Bankruptcy Law Meets Eviction Law

By Bradley S. Dornish, Esq.

There was little in the Bankruptcy Reform Law of 2005 to be excited about, except if you were a credit card company. But tucked away in that law was a provision which has proven beneficial to landlords in certain eviction actions; Section 362 of the law provides the automatic stay which stops all actions against the debtor in state court the moment the Bankruptcy is filed. The amended law now provides in Section 362(b)(22) that the absolute stay does not apply to continuation of eviction actions by landlords who have already obtained final judgments for possession against tenants before the tenant files for Bankruptcy, unless the tenant follows very strict procedures under the law.

Those procedures require the tenant, under subsection(l)(1) of section 362, first to pay to the bankruptcy court with the filing of the Bankruptcy Petition, all rent which would become due during the 30 days following the filing of the bankruptcy. Next, the tenant has to certify to the landlord and the court in writing, “under penalty of perjury” that under PA landlord tenant law, there are circumstances under which the tenant would be able to cure the monetary default which gave rise to the judgment for possession.  That certification is easy to make when the eviction is solely for nonpayment of rent, but difficult to make if there is some non-monetary default, like damage to the property, violation of a no pet clause, or a misrepresentation in the rental application.

The first certification and payment are not the big benefit to landlords, however. The Bankruptcy Law next provides that within thirty days after filing the bankruptcy petition, the debtor must also file a certification under penalty of perjury, that the debtor “has cured, under applicable non-bankruptcy law applicable in the jurisdiction, the entire monetary default that gave rise to the judgment under which possession is sought by the lessor.” This creates an unusual situation in Pennsylvania, where a magisterial judgment for money can be appealed for thirty days, while a magisterial judgment for possession can only be appealed for ten days.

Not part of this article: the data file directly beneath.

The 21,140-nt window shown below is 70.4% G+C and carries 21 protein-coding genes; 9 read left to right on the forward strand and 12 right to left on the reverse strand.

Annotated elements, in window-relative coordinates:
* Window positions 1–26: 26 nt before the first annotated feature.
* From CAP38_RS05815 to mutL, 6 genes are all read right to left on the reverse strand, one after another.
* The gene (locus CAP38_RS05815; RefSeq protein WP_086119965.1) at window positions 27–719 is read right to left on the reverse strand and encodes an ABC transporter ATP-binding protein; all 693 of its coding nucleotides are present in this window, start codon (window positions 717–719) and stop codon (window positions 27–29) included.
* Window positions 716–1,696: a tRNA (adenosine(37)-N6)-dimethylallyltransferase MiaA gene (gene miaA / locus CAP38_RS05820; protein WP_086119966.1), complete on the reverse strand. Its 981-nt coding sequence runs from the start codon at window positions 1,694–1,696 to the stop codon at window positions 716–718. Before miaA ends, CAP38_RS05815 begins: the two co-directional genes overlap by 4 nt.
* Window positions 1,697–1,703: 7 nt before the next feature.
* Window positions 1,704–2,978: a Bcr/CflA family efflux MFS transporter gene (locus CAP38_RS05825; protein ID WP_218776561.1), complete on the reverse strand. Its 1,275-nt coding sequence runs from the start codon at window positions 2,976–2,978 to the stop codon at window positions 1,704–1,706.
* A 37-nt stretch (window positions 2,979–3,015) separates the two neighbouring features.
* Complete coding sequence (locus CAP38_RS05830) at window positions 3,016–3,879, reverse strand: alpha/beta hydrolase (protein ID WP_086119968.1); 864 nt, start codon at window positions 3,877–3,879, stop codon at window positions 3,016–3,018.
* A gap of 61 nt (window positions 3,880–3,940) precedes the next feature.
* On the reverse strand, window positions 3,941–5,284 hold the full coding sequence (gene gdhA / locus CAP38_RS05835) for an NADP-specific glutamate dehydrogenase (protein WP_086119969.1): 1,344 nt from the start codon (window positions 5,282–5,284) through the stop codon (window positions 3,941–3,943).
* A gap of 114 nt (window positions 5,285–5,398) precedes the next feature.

Following the above quoted language of the Bankruptcy Law, if a tenant fails to appeal a judgment for possession in ten days, and that judgment becomes final, but appeals the money judgment against him within the thirty days allowed, and thereafter files for Bankruptcy protection, he has to pay the amount of the money judgment even though it is on appeal, to stay in the property during the bankruptcy.

Is that a fair result for the landlord and tenant? Should there be another interpretation of the bankruptcy law for Pennsylvania’s split judgment on possession and money damages?

These are questions which the Bankruptcy Court for the Western District of Pennsylvania is attempting to answer. The exact situation where a tenant failed to appeal as to possession, but appealed the money judgment and filed for Bankruptcy occurred in a case I am handling. Neighborhood Legal Services represented the tenant, and filed an action to enjoin the clerk of the Bankruptcy Court from sending out the required letter authorizing the tenant to be removed from the property for failing to pay the amount of the monetary judgment. Neighborhood Legal argued that since the money judgment was on appeal, the tenant shouldn’t have to pay at all to stay in the property during the Bankruptcy under the above quoted language.

Judge Fitzgerald of the Bankruptcy Court denied the injunction against the clerk, but asked the Neighborhood Legal Services lawyers, our office, and the trustee of the bankruptcy court to get together with other landlords’ groups and housing authorities, and come up with a joint proposal or, if that proves impossible, alternative proposals for court procedures to be followed in such cases. The procedures accepted by the Court will apply to all such cases in the Western District, and potentially in Bankruptcy Courts throughout Pennsylvania.

We are hosting Landlords, Housing Authorities, Neighborhood Legal Services lawyers and the trustee in meeting this month to work on such a proposal, and I will keep ACRE and PROA member groups updated on our progress toward these important procedures.

(Created March 2008)